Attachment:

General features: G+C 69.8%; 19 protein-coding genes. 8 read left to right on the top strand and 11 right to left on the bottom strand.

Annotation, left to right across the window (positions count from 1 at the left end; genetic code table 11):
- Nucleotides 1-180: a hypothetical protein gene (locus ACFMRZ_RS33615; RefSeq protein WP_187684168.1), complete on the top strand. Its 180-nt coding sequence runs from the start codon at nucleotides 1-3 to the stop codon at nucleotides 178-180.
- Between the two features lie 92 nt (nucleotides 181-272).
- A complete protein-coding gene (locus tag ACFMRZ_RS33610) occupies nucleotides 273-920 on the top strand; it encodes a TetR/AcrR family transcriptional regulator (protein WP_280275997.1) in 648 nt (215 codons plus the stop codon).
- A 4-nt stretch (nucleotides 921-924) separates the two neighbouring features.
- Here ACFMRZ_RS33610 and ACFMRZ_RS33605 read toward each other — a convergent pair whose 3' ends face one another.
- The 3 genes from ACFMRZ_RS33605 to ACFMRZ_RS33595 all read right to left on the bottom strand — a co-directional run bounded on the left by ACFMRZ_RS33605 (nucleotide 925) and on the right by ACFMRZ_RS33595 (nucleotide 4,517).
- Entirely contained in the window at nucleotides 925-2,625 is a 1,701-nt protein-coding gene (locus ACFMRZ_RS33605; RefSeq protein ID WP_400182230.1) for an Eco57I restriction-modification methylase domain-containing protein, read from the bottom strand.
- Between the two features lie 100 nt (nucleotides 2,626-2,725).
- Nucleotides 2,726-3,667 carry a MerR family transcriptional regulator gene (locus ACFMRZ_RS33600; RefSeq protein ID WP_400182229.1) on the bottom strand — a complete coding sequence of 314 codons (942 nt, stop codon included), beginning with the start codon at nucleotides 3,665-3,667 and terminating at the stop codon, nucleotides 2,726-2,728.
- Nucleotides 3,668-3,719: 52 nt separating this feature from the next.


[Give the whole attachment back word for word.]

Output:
General features: G+C 69.8%; 19 protein-coding genes. 8 read left to right on the top strand and 11 right to left on the bottom strand.

Annotation, left to right across the window (positions count from 1 at the left end; genetic code table 11):
- Nucleotides 1-180: a hypothetical protein gene (locus ACFMRZ_RS33615; RefSeq protein WP_187684168.1), complete on the top strand. Its 180-nt coding sequence runs from the start codon at nucleotides 1-3 to the stop codon at nucleotides 178-180.
- Between the two features lie 92 nt (nucleotides 181-272).
- A complete protein-coding gene (locus tag ACFMRZ_RS33610) occupies nucleotides 273-920 on the top strand; it encodes a TetR/AcrR family transcriptional regulator (protein WP_280275997.1) in 648 nt (215 codons plus the stop codon).
- A 4-nt stretch (nucleotides 921-924) separates the two neighbouring features.
- Here ACFMRZ_RS33610 and ACFMRZ_RS33605 read toward each other — a convergent pair whose 3' ends face one another.
- The 3 genes from ACFMRZ_RS33605 to ACFMRZ_RS33595 all read right to left on the bottom strand — a co-directional run bounded on the left by ACFMRZ_RS33605 (nucleotide 925) and on the right by ACFMRZ_RS33595 (nucleotide 4,517).
- Entirely contained in the window at nucleotides 925-2,625 is a 1,701-nt protein-coding gene (locus ACFMRZ_RS33605; RefSeq protein ID WP_400182230.1) for an Eco57I restriction-modification methylase domain-containing protein, read from the bottom strand.
- Between the two features lie 100 nt (nucleotides 2,626-2,725).
- Nucleotides 2,726-3,667 carry a MerR family transcriptional regulator gene (locus ACFMRZ_RS33600; RefSeq protein ID WP_400182229.1) on the bottom strand — a complete coding sequence of 314 codons (942 nt, stop codon included), beginning with the start codon at nucleotides 3,665-3,667 and terminating at the stop codon, nucleotides 2,726-2,728.
- Nucleotides 3,668-3,719: 52 nt separating this feature from the next.